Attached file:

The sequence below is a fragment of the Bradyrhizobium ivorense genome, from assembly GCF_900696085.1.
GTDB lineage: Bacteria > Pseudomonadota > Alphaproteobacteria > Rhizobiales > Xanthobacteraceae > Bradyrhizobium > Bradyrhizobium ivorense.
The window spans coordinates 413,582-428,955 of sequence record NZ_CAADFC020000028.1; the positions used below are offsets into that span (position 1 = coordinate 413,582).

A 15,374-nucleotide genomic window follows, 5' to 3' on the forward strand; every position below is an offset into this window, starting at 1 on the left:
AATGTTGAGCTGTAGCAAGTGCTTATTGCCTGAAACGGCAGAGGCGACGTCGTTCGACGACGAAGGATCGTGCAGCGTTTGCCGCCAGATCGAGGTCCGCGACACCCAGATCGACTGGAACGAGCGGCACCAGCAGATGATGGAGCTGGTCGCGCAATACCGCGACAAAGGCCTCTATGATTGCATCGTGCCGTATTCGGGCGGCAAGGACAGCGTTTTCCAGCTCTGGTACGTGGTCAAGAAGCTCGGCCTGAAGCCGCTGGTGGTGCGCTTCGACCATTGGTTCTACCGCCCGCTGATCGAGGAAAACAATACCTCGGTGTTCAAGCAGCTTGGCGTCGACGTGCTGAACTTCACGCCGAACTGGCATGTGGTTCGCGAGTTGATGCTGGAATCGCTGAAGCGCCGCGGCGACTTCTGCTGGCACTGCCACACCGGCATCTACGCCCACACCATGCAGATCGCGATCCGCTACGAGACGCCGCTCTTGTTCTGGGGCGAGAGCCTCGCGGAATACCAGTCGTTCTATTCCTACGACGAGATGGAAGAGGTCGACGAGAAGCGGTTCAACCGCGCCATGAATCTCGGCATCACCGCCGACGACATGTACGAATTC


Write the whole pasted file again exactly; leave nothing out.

The sequence below is a fragment of the Bradyrhizobium ivorense genome, from assembly GCF_900696085.1.
GTDB lineage: Bacteria > Pseudomonadota > Alphaproteobacteria > Rhizobiales > Xanthobacteraceae > Bradyrhizobium > Bradyrhizobium ivorense.
The window spans coordinates 413,582-428,955 of sequence record NZ_CAADFC020000028.1; the positions used below are offsets into that span (position 1 = coordinate 413,582).

A 15,374-nucleotide genomic window follows, 5' to 3' on the forward strand; every position below is an offset into this window, starting at 1 on the left:
AATGTTGAGCTGTAGCAAGTGCTTATTGCCTGAAACGGCAGAGGCGACGTCGTTCGACGACGAAGGATCGTGCAGCGTTTGCCGCCAGATCGAGGTCCGCGACACCCAGATCGACTGGAACGAGCGGCACCAGCAGATGATGGAGCTGGTCGCGCAATACCGCGACAAAGGCCTCTATGATTGCATCGTGCCGTATTCGGGCGGCAAGGACAGCGTTTTCCAGCTCTGGTACGTGGTCAAGAAGCTCGGCCTGAAGCCGCTGGTGGTGCGCTTCGACCATTGGTTCTACCGCCCGCTGATCGAGGAAAACAATACCTCGGTGTTCAAGCAGCTTGGCGTCGACGTGCTGAACTTCACGCCGAACTGGCATGTGGTTCGCGAGTTGATGCTGGAATCGCTGAAGCGCCGCGGCGACTTCTGCTGGCACTGCCACACCGGCATCTACGCCCACACCATGCAGATCGCGATCCGCTACGAGACGCCGCTCTTGTTCTGGGGCGAGAGCCTCGCGGAATACCAGTCGTTCTATTCCTACGACGAGATGGAAGAGGTCGACGAGAAGCGGTTCAACCGCGCCATGAATCTCGGCATCACCGCCGACGACATGTACGAATTC